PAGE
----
So find your inspiration. Be it a writer’s conference, a personal retreat, or a family vacation, dig down deep to remember why you started this journey in the first place. And then start typing!

 

All in the Family

IMG_20180407_161951.jpgThis weekend, I attended a writer’s conference put on by the Oklahoma chapter of the Society of Children’s Book Writers and Illustrators (SCBWI). It wasn’t my first time, and it won’t be my last.

It had been a long week for me, and to be honest, although I am fiercely passionate about my writing, as a busy journalist and adjunct professor, as well as a mother of two young kiddos,  I wasn’t certain I had the energy–mentally and physically–to devote to that passion this weekend.

But of course, as with many SCBWI events, the conference was everything I needed–and more.

The best part? I took my mom.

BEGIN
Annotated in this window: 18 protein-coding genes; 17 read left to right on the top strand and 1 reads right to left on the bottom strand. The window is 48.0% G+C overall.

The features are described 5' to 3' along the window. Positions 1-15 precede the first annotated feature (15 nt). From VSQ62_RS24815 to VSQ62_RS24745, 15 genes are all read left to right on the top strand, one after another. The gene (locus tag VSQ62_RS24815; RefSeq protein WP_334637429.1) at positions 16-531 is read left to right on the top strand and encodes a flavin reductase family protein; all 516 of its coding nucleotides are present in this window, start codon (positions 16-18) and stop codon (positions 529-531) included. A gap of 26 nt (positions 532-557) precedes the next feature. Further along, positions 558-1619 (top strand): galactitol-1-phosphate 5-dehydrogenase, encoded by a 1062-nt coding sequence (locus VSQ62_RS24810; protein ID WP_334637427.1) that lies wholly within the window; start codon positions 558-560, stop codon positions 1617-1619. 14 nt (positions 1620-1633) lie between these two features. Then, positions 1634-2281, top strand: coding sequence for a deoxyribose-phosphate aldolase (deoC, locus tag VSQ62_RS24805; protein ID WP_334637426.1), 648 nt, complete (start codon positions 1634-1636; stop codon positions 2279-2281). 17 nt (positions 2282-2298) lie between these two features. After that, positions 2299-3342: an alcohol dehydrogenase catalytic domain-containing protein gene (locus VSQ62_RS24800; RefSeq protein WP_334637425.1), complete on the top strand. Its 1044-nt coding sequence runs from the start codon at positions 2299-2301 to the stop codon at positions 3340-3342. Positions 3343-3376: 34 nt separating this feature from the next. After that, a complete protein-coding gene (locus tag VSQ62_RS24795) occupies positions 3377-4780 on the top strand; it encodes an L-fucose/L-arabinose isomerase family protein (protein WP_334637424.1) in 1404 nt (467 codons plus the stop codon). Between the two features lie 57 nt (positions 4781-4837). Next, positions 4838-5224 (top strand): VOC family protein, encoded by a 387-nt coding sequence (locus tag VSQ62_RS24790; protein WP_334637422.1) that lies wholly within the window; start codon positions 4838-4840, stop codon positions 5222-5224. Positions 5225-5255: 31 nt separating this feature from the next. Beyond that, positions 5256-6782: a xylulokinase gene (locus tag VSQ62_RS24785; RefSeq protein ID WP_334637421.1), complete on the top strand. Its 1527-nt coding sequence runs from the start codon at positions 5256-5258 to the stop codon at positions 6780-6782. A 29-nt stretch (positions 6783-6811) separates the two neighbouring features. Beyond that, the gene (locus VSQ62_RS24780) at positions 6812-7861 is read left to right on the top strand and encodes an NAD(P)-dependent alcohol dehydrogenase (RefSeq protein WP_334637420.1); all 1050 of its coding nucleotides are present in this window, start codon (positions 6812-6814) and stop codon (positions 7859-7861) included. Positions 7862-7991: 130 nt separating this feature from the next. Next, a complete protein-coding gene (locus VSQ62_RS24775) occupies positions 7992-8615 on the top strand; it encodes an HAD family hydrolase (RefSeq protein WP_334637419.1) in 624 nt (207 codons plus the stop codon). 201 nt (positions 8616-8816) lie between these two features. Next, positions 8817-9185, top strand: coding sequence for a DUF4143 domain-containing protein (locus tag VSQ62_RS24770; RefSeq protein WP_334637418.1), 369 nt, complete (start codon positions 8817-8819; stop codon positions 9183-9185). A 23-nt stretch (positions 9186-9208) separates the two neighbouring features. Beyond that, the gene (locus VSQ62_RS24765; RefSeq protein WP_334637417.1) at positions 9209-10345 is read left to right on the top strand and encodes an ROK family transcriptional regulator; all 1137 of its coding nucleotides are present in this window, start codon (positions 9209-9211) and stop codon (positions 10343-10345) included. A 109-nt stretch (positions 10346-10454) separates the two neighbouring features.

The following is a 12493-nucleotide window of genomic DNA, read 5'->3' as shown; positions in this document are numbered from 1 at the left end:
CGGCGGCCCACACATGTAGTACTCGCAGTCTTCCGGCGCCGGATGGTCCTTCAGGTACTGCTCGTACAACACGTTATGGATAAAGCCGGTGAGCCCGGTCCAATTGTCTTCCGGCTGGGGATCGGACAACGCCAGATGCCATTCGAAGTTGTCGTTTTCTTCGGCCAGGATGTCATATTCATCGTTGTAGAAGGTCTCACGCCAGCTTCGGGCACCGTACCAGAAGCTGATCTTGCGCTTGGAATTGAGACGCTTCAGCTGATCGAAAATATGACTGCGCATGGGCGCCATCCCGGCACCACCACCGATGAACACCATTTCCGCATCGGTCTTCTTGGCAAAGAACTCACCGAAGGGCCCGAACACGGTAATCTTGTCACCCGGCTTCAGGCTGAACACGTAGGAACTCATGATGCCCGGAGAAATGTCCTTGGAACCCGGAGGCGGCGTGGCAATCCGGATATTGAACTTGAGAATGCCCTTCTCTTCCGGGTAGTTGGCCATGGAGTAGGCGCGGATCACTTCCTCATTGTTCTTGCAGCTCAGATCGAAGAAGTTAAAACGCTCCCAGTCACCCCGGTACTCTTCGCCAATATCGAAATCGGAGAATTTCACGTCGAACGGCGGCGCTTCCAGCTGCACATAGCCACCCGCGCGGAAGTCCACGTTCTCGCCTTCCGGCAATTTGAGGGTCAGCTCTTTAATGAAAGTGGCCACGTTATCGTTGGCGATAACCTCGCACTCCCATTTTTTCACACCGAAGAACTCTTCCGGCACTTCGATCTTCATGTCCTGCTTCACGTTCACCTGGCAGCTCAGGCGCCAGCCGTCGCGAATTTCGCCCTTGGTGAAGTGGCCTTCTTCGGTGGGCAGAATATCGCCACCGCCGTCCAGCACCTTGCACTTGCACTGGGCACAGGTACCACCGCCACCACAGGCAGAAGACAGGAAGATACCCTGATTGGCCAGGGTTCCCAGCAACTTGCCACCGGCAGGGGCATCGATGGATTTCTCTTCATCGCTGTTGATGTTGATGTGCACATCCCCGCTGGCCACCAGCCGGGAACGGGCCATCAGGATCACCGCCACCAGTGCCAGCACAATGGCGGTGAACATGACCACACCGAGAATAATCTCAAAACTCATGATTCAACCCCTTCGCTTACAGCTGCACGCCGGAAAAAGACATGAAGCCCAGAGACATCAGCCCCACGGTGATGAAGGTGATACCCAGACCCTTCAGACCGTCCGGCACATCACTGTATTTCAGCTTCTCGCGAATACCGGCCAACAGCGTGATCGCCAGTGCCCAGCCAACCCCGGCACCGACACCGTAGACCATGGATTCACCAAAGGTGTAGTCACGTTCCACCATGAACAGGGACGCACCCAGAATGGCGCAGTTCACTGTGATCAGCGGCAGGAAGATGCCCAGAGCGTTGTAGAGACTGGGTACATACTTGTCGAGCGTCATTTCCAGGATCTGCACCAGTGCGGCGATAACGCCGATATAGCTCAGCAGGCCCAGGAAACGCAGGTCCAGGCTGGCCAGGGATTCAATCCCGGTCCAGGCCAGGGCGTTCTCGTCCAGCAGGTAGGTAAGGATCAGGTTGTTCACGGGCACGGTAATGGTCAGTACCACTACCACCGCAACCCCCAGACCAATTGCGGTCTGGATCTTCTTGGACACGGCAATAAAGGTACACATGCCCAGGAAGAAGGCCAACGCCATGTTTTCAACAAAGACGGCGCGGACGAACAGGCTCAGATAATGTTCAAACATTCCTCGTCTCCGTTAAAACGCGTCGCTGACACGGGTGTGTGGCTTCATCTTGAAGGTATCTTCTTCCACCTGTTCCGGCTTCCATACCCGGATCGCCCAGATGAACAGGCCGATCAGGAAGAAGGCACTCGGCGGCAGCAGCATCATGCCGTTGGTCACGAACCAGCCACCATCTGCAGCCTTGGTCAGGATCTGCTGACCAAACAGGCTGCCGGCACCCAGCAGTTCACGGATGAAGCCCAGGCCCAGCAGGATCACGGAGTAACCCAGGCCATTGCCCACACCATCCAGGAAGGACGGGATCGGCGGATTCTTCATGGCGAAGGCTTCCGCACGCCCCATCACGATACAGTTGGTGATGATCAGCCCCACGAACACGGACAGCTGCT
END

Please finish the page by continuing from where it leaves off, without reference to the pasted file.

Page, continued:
You see, writing for me has always been a family thing. My family are story-tellers by nature (my brother can make it difficult to breath, the stories he tells make me laugh so hard, and my sister always provokes deep thoughts with her essays). But it’s my mother, more than anyone, who has always enjoyed the pacing and delivery of storytelling, and I know it has had a mighty impact on my own writing.

But that’s not all. Mom has devoted countless hours to reading, critiquing, and proofing my work. It takes a lot of trust to give someone your early draft, and she is “it” for me. While my husband and many friends are constant cheerleaders whom I couldn’t do without, no one has quite devoted herself to helping me as much as Kay McAndrew.

So while the speakers were extraordinary (informative, engaging, and funny), and the fellowship of other writers was like a breath of fresh air, I’m still thrilled that I got to spend an entire Saturday sharing my passion with the person who helped pass it down to me.

Thanks, Mom. Every step forward is because of you.

 

Movie night (even if it’s Wednesday!)